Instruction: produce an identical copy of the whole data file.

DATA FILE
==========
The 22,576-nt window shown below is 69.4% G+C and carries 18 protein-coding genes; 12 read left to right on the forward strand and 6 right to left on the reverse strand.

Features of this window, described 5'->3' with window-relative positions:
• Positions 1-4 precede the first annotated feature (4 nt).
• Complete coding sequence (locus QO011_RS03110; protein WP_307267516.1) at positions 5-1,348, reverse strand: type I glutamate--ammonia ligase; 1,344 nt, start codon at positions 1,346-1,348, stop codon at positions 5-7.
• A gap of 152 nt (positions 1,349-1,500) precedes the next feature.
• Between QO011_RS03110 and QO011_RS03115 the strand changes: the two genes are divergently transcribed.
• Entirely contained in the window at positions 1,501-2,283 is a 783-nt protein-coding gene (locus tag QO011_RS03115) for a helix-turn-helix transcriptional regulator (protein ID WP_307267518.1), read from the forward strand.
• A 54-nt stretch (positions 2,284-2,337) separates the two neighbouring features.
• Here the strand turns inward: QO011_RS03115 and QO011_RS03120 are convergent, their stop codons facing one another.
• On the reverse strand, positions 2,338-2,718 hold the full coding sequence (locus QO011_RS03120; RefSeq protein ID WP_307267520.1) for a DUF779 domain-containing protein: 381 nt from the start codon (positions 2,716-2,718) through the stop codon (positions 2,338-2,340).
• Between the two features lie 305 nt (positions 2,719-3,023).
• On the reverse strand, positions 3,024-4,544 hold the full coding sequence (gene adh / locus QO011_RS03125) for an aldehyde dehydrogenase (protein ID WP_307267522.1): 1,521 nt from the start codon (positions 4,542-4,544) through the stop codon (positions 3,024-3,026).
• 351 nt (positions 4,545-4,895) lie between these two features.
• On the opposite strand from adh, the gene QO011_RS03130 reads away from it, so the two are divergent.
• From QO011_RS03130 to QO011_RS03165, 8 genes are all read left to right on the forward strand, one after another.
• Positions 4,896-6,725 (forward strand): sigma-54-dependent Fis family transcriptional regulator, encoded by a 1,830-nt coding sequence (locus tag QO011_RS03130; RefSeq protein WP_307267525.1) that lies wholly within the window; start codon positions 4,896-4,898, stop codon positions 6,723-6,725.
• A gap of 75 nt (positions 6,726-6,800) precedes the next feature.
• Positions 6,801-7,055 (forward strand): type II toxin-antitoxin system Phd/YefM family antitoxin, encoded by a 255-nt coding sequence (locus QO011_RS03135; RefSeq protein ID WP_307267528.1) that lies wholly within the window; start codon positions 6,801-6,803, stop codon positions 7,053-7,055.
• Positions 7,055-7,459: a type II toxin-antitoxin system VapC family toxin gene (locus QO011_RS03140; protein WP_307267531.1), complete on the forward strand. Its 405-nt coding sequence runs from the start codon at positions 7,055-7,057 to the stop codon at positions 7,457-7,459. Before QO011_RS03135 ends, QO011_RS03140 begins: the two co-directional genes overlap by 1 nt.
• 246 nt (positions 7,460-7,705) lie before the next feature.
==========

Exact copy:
The 22,576-nt window shown below is 69.4% G+C and carries 18 protein-coding genes; 12 read left to right on the forward strand and 6 right to left on the reverse strand.

Features of this window, described 5'->3' with window-relative positions:
• Positions 1-4 precede the first annotated feature (4 nt).
• Complete coding sequence (locus QO011_RS03110; protein WP_307267516.1) at positions 5-1,348, reverse strand: type I glutamate--ammonia ligase; 1,344 nt, start codon at positions 1,346-1,348, stop codon at positions 5-7.
• A gap of 152 nt (positions 1,349-1,500) precedes the next feature.
• Between QO011_RS03110 and QO011_RS03115 the strand changes: the two genes are divergently transcribed.
• Entirely contained in the window at positions 1,501-2,283 is a 783-nt protein-coding gene (locus tag QO011_RS03115) for a helix-turn-helix transcriptional regulator (protein ID WP_307267518.1), read from the forward strand.
• A 54-nt stretch (positions 2,284-2,337) separates the two neighbouring features.
• Here the strand turns inward: QO011_RS03115 and QO011_RS03120 are convergent, their stop codons facing one another.
• On the reverse strand, positions 2,338-2,718 hold the full coding sequence (locus QO011_RS03120; RefSeq protein ID WP_307267520.1) for a DUF779 domain-containing protein: 381 nt from the start codon (positions 2,716-2,718) through the stop codon (positions 2,338-2,340).
• Between the two features lie 305 nt (positions 2,719-3,023).
• On the reverse strand, positions 3,024-4,544 hold the full coding sequence (gene adh / locus QO011_RS03125) for an aldehyde dehydrogenase (protein ID WP_307267522.1): 1,521 nt from the start codon (positions 4,542-4,544) through the stop codon (positions 3,024-3,026).
• 351 nt (positions 4,545-4,895) lie between these two features.
• On the opposite strand from adh, the gene QO011_RS03130 reads away from it, so the two are divergent.
• From QO011_RS03130 to QO011_RS03165, 8 genes are all read left to right on the forward strand, one after another.
• Positions 4,896-6,725 (forward strand): sigma-54-dependent Fis family transcriptional regulator, encoded by a 1,830-nt coding sequence (locus tag QO011_RS03130; RefSeq protein WP_307267525.1) that lies wholly within the window; start codon positions 4,896-4,898, stop codon positions 6,723-6,725.
• A gap of 75 nt (positions 6,726-6,800) precedes the next feature.
• Positions 6,801-7,055 (forward strand): type II toxin-antitoxin system Phd/YefM family antitoxin, encoded by a 255-nt coding sequence (locus QO011_RS03135; RefSeq protein ID WP_307267528.1) that lies wholly within the window; start codon positions 6,801-6,803, stop codon positions 7,053-7,055.
• Positions 7,055-7,459: a type II toxin-antitoxin system VapC family toxin gene (locus QO011_RS03140; protein WP_307267531.1), complete on the forward strand. Its 405-nt coding sequence runs from the start codon at positions 7,055-7,057 to the stop codon at positions 7,457-7,459. Before QO011_RS03135 ends, QO011_RS03140 begins: the two co-directional genes overlap by 1 nt.
• 246 nt (positions 7,460-7,705) lie before the next feature.